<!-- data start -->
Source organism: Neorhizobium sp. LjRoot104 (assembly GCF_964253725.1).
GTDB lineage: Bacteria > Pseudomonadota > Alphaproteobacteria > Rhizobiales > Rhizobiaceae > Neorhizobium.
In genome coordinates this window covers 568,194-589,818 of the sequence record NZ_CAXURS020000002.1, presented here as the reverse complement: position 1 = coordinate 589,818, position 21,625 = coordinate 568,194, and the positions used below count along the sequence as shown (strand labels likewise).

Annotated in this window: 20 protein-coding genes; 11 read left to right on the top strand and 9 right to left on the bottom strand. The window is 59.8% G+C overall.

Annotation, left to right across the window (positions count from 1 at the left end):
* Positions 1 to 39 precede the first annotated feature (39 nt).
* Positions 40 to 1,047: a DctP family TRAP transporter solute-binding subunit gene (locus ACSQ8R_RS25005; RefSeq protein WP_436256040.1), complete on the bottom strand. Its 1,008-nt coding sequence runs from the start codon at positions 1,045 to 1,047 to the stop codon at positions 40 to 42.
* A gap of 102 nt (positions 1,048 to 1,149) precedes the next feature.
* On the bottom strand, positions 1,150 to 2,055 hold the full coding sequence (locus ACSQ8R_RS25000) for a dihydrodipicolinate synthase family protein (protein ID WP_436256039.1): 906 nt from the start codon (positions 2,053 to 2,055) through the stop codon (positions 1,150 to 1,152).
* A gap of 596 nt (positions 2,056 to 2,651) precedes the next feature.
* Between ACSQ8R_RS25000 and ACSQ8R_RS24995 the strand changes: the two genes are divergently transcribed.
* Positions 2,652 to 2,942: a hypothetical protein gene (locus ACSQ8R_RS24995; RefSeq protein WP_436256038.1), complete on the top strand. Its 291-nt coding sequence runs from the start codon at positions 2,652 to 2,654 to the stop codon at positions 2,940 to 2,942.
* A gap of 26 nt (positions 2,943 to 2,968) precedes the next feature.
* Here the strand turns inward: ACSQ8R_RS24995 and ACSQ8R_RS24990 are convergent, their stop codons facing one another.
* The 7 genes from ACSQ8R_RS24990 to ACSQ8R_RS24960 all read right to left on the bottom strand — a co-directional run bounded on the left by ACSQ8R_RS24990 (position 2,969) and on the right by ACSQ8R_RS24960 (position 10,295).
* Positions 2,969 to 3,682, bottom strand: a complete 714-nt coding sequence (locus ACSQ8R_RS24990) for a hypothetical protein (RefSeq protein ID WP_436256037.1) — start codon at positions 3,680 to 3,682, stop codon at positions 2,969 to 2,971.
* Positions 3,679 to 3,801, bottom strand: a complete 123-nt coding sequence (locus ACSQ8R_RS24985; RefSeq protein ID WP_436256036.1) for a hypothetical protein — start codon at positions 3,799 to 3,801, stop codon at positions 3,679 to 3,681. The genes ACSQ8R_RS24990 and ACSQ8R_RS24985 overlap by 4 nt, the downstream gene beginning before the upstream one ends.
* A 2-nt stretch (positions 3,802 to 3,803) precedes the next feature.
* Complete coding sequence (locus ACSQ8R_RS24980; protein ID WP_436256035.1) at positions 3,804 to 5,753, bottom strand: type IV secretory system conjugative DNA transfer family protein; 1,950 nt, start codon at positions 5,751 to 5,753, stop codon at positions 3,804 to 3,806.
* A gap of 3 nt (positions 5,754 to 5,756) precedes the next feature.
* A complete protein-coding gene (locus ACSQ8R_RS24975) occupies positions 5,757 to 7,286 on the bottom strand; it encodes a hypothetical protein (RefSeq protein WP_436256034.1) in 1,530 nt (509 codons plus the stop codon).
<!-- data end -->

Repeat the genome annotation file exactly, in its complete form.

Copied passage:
Source organism: Neorhizobium sp. LjRoot104 (assembly GCF_964253725.1).
GTDB lineage: Bacteria > Pseudomonadota > Alphaproteobacteria > Rhizobiales > Rhizobiaceae > Neorhizobium.
In genome coordinates this window covers 568,194-589,818 of the sequence record NZ_CAXURS020000002.1, presented here as the reverse complement: position 1 = coordinate 589,818, position 21,625 = coordinate 568,194, and the positions used below count along the sequence as shown (strand labels likewise).

Annotated in this window: 20 protein-coding genes; 11 read left to right on the top strand and 9 right to left on the bottom strand. The window is 59.8% G+C overall.

Annotation, left to right across the window (positions count from 1 at the left end):
* Positions 1 to 39 precede the first annotated feature (39 nt).
* Positions 40 to 1,047: a DctP family TRAP transporter solute-binding subunit gene (locus ACSQ8R_RS25005; RefSeq protein WP_436256040.1), complete on the bottom strand. Its 1,008-nt coding sequence runs from the start codon at positions 1,045 to 1,047 to the stop codon at positions 40 to 42.
* A gap of 102 nt (positions 1,048 to 1,149) precedes the next feature.
* On the bottom strand, positions 1,150 to 2,055 hold the full coding sequence (locus ACSQ8R_RS25000) for a dihydrodipicolinate synthase family protein (protein ID WP_436256039.1): 906 nt from the start codon (positions 2,053 to 2,055) through the stop codon (positions 1,150 to 1,152).
* A gap of 596 nt (positions 2,056 to 2,651) precedes the next feature.
* Between ACSQ8R_RS25000 and ACSQ8R_RS24995 the strand changes: the two genes are divergently transcribed.
* Positions 2,652 to 2,942: a hypothetical protein gene (locus ACSQ8R_RS24995; RefSeq protein WP_436256038.1), complete on the top strand. Its 291-nt coding sequence runs from the start codon at positions 2,652 to 2,654 to the stop codon at positions 2,940 to 2,942.
* A gap of 26 nt (positions 2,943 to 2,968) precedes the next feature.
* Here the strand turns inward: ACSQ8R_RS24995 and ACSQ8R_RS24990 are convergent, their stop codons facing one another.
* The 7 genes from ACSQ8R_RS24990 to ACSQ8R_RS24960 all read right to left on the bottom strand — a co-directional run bounded on the left by ACSQ8R_RS24990 (position 2,969) and on the right by ACSQ8R_RS24960 (position 10,295).
* Positions 2,969 to 3,682, bottom strand: a complete 714-nt coding sequence (locus ACSQ8R_RS24990) for a hypothetical protein (RefSeq protein ID WP_436256037.1) — start codon at positions 3,680 to 3,682, stop codon at positions 2,969 to 2,971.
* Positions 3,679 to 3,801, bottom strand: a complete 123-nt coding sequence (locus ACSQ8R_RS24985; RefSeq protein ID WP_436256036.1) for a hypothetical protein — start codon at positions 3,799 to 3,801, stop codon at positions 3,679 to 3,681. The genes ACSQ8R_RS24990 and ACSQ8R_RS24985 overlap by 4 nt, the downstream gene beginning before the upstream one ends.
* A 2-nt stretch (positions 3,802 to 3,803) precedes the next feature.
* Complete coding sequence (locus ACSQ8R_RS24980; protein ID WP_436256035.1) at positions 3,804 to 5,753, bottom strand: type IV secretory system conjugative DNA transfer family protein; 1,950 nt, start codon at positions 5,751 to 5,753, stop codon at positions 3,804 to 3,806.
* A gap of 3 nt (positions 5,754 to 5,756) precedes the next feature.
* A complete protein-coding gene (locus ACSQ8R_RS24975) occupies positions 5,757 to 7,286 on the bottom strand; it encodes a hypothetical protein (RefSeq protein WP_436256034.1) in 1,530 nt (509 codons plus the stop codon).